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There's no shortage of noise-canceling headphones on the market, but only one pair features Creative's sound-enhancing X-Fi technology: the Creative Aurvana X-Fi headphones. These headphones offer good sound quality and a comfortable fit, but it'll cost you--about $300, to be exact.
The Aurvana X-Fi's design is somewhat counterintuitive, in that the main use for the X-Fi technology is improving lossy formats (more on this shortly), which are coming from an MP3 player a lot of the time. Yet an MP3 player is portable, and these headphones aren't compact. The padded headband--which has a somewhat cheap feel to it--terminates in two full-size earcups that easily surround the entire ear with their thick, cushy padding. These fold in so that the headphones can lie flat, but that's as small as things get. However, Creative does include a hard-shell carrying case and an airplane adapter, which imparts a certain air of portability that should please frequent fliers. And it must be said that these 'phones are quite comfy for extended wear (on long flights, for example)--so long as you're not wearing large earrings. Also, Creative doesn't ignore the headphones' usefulness for sedentary listening: A removable 5-foot cable--combined with a 5-foot extender--is more than adequate for most at-home applications (and you get a quarter-inch adapter, as well).
On first glance, the Aurvana X-Fi earcups appear to be fully closed, but closer inspection reveals that these headphones are actually somewhat open. Two screened openings--which look rather like miniature speakers themselves--adorn either cup and allow air to enter, which helps to create a listening experience more akin to speakers. Of course, the holes also allow sound to escape, so your neighbors can easily discern your listening tastes. The left earcup also houses a slot for two AAA batteries, while the right contains controls for the various sound-enhancement options. There's an on/off switch and three buttons: one to activate the noise-cancellation feature, one to turn on the X-Fi Crystallizer, and one to turn on the X-Fi CMSS 3D.
The stars of the show here are--of course--the various sound-enhancement capabilities. At the most basic level, you have active noise cancellation; nothing new here. You turn it on, and the Aurvana X-Fi produces some white noise to cancel out low-end hums, such as those of an airplane engine or air-conditioning unit. The feature worked well in our tests, successfully blocking out the AC and a server unit nearby. But it's the X-Fi technology that sets these headphones apart, and before we go into the performance results of that, a little background is in order.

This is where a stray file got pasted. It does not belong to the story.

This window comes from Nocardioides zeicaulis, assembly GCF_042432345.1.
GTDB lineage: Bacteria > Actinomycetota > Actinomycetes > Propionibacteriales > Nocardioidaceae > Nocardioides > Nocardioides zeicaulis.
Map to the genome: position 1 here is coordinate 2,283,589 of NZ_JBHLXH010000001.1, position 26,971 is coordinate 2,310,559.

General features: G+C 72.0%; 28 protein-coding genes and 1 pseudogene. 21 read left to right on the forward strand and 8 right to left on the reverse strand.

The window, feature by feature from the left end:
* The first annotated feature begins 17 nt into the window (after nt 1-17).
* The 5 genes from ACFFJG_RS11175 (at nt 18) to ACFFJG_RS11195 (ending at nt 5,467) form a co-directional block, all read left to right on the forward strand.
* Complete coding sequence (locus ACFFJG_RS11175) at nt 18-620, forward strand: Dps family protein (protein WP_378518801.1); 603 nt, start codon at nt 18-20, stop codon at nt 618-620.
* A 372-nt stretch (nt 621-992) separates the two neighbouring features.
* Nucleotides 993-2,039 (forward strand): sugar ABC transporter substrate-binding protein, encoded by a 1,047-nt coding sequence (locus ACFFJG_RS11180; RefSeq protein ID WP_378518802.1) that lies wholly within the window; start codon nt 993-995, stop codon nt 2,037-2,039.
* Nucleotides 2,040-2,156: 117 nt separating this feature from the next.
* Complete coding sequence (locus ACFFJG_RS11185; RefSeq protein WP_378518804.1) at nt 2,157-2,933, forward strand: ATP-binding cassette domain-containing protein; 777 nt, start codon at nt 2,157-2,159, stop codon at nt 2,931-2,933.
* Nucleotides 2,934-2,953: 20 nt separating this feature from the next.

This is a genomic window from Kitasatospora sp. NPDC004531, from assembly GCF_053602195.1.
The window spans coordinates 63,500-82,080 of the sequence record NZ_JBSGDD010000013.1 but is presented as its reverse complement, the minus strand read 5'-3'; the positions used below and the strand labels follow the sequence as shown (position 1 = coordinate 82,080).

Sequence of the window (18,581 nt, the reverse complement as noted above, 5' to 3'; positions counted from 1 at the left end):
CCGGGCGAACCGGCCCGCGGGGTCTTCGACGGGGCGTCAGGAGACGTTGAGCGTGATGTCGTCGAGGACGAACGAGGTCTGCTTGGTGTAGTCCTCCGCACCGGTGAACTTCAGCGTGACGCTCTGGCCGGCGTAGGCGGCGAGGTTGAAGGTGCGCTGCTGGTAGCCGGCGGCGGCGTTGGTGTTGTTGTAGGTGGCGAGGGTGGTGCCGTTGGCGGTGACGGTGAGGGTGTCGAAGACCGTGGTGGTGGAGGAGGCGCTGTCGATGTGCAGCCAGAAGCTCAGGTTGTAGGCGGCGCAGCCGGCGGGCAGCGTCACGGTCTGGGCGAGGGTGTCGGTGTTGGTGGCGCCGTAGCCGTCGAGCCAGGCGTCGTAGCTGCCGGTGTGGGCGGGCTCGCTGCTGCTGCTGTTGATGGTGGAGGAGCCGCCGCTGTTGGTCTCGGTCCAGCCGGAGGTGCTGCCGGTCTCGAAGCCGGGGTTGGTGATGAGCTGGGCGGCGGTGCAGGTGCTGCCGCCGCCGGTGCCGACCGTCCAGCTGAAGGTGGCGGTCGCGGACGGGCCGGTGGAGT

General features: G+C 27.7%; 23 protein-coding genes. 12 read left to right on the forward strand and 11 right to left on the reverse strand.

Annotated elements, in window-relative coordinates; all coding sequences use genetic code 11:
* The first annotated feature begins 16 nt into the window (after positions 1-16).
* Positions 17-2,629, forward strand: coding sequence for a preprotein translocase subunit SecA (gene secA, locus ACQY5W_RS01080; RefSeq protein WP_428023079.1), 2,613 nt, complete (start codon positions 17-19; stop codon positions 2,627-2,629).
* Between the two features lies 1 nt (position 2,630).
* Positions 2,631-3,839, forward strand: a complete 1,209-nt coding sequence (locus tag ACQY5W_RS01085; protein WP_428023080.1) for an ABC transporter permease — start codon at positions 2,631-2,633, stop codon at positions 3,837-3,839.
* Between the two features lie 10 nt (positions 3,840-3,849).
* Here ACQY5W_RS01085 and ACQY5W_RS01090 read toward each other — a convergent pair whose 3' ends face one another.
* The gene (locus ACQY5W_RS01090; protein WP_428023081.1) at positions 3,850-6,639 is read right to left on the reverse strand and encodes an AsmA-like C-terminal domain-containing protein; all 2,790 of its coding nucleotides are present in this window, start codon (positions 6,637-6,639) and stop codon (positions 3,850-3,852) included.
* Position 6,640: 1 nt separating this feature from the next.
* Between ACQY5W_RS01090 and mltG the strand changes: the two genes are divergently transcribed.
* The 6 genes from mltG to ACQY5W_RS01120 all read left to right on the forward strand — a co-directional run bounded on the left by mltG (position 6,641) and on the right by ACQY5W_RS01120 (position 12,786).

In these headphones, X-Fi consists of two parts: the Crystallizer and the CMSS 3D. The former works by first identifying the components of an audio track that have been damaged or cut off during the compression process. Then, it selectively fills in the gaps, which are found mostly in the high and low ends of the track. The result is clearer, more sparkly details and more thumping bass. The 3D feature works just how you'd expect: by moving the sound away from your ears and into the space around you, thus simulating surround sound speakers. (For plentiful details on both of these sound effects, read our Creative XMod review.)
Without the X-Fi effects activated, the Creative Aurvana X-Fi headphones offer sound quality on par with the Bose QuietComfort 2s, which is to say: great. Still, we don't really see any reason to listen to them without at least the Crystallizer activated--it does a fantastic job of filling in the low end, especially in bass-heavy tracks, which really shine. The high-end enhancement is quite subtle and hard to pick out. If anything, it boosts the level of the highs somewhat, but we didn't notice a considerable improvement. The 3D effect is a matter of preference. It's certainly successful at taking the sound away from the head, but these test listeners actually found sound to be more encompassing with this function kept off. However, we should note that we were testing with music, and this feature is better-suited to games and movies, so if you're looking for headphones for a variety of media, these will fit the bill. We also feel compelled to mention that the X-Fi effects will not fix every problem with a compressed file. Background hiss, for example, may even become slightly magnified.
On the whole, we're pretty impressed with the Aurvana X-Fi's sound quality. Highs are crystal clear, mids are rich (and not affected by the sound-enhancement features, by the way), and lows are thumping. We're also glad to see technological advancements of this sort being made in headphones, and although these 'phones don't quite match the enhancement ability of the XMod, it's nice to have X-Fi in a more portable form.